High CO2 Levels Impair Lung Wound Healing

Ankit Bharat, Martín Angulo, Haiying Sun, Mahzad Akbarpour, Andrés Alberro, Yuan Cheng, Masahiko Shigemura, Sergejs Berdnikovs, Lynn C. Welch, Jacob A. Kanter, G. R.Scott Budinger, Emilia Lecuona, Jacob I. Sznajder

Research output: Contribution to journalArticle

Abstract

Delayed lung repair leads to alveolopleural fistulae, which are a major cause of morbidity after lung resections. We have reported that intrapleural hypercapnia is associated with delayed lung repair after lung resection. Here, we provide new evidence that hypercapnia delays wound closure of both large airway and alveolar epithelial cell monolayers because of inhibition of epithelial cell migration. Cell migration and airway epithelial wound closure were dependent on Rac1-GTPase activation, which was suppressed by hypercapnia directly through the upregulation of AMP kinase and indirectly through inhibition of injury-induced NF-κB-mediated CXCL12 (pleural CXC motif chemokine 12) release, respectively. Both these pathways were independently suppressed, because dominant negative AMP kinase rescued the effects of hypercapnia on Rac1-GTPase in uninjured resting cells, whereas proteasomal inhibition reversed the NF-κB-mediated CXCL12 release during injury. Constitutive overexpression of Rac1-GTPase rescued the effects of hypercapnia on both pathways as well as on wound healing. Similarly, exogenous recombinant CXCL12 reversed the effects of hypercapnia through Rac1-GTPase activation by its receptor, CXCR4. Moreover, CXCL12 transgenic murine recipients of orthotopic tracheal transplantation were protected from hypercapnia-induced inhibition of tracheal epithelial cell migration and wound repair. In patients undergoing lobectomy, we found inverse correlation between intrapleural carbon dioxide and pleural CXCL12 levels as well as between CXCL12 levels and alveolopleural leak. Accordingly, we provide first evidence that high carbon dioxide levels impair lung repair by inhibiting epithelial cell migration through two distinct pathways, which can be restored by recombinant CXCL12.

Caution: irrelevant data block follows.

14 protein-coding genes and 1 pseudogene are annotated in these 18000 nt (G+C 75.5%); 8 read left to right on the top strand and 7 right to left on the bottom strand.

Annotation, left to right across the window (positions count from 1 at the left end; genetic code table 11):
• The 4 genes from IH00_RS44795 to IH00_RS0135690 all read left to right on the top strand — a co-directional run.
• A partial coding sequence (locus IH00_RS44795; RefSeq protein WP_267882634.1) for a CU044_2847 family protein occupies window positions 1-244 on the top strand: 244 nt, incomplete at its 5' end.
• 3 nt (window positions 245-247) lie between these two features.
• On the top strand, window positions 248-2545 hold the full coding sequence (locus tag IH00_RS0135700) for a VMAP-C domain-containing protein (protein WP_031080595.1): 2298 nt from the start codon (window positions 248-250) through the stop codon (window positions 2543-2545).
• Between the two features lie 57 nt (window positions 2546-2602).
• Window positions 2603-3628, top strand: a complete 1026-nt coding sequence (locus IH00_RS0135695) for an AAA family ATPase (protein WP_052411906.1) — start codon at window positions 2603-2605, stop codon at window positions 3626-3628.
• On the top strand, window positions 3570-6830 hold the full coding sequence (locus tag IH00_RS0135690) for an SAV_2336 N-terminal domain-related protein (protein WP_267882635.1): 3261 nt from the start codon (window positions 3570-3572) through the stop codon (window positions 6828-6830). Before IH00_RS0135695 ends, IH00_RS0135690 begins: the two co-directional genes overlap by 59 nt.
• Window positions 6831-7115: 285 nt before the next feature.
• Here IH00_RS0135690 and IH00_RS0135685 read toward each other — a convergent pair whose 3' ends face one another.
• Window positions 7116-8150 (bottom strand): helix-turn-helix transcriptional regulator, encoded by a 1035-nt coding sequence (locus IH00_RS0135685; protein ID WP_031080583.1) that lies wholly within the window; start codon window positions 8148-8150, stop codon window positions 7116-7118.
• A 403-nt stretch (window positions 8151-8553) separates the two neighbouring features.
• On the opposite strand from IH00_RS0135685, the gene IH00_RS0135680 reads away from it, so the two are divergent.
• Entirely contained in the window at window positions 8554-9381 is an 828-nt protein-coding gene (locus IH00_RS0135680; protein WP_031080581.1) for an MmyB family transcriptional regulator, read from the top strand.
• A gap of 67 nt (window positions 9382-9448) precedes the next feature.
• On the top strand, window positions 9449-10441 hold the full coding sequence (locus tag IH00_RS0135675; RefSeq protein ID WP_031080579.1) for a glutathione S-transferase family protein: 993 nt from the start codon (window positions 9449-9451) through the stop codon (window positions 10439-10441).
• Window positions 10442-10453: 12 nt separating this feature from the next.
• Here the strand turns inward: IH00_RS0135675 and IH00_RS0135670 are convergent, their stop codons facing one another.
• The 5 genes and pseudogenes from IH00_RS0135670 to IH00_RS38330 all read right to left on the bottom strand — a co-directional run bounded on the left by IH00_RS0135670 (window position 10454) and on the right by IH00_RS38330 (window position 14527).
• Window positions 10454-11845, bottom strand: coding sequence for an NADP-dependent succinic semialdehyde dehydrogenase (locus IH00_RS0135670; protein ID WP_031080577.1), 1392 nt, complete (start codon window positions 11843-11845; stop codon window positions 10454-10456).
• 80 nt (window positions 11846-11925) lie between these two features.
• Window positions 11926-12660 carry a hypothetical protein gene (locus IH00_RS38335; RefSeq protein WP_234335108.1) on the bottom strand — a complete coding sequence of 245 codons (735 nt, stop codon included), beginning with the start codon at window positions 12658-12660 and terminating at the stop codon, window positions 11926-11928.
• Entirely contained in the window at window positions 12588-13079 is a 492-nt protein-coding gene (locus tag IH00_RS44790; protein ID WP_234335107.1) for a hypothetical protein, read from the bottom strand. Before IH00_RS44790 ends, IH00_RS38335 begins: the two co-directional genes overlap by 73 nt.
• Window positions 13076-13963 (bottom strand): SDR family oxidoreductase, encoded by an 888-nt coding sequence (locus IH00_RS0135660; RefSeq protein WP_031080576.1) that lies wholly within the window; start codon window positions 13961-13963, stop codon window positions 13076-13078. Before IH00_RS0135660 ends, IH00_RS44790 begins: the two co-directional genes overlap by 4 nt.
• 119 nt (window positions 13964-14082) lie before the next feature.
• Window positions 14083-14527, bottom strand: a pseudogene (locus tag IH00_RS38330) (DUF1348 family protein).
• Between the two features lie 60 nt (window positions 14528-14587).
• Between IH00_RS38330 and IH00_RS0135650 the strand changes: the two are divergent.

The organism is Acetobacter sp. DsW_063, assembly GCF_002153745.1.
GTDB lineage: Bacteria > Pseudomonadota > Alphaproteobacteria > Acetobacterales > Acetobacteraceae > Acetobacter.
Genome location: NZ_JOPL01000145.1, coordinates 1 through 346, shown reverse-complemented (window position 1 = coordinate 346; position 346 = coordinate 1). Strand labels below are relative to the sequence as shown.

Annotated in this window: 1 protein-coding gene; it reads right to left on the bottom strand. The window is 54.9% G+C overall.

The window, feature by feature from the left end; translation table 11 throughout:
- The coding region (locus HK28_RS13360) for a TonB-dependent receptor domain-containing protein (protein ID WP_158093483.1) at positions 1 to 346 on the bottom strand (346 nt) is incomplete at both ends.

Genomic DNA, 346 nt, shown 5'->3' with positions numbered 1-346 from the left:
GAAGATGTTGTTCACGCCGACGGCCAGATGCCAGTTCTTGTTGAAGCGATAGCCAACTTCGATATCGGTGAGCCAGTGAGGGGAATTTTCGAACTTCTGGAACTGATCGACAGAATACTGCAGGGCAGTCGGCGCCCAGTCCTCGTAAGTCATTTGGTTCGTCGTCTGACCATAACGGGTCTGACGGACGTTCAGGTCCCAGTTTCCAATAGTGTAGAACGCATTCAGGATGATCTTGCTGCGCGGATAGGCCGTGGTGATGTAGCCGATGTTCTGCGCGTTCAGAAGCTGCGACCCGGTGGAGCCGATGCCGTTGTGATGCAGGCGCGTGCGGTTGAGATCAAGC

Original languageEnglish (US)
Pages (from-to)244-254
Number of pages11
JournalAmerican journal of respiratory cell and molecular biology
Volume63
Issue number2
DOIs
StatePublished - Aug 1 2020

Keywords

  • CXCL12
  • Rac1
  • hypercapnia
  • wound healing

ASJC Scopus subject areas

  • Molecular Biology
  • Pulmonary and Respiratory Medicine
  • Clinical Biochemistry
  • Cell Biology

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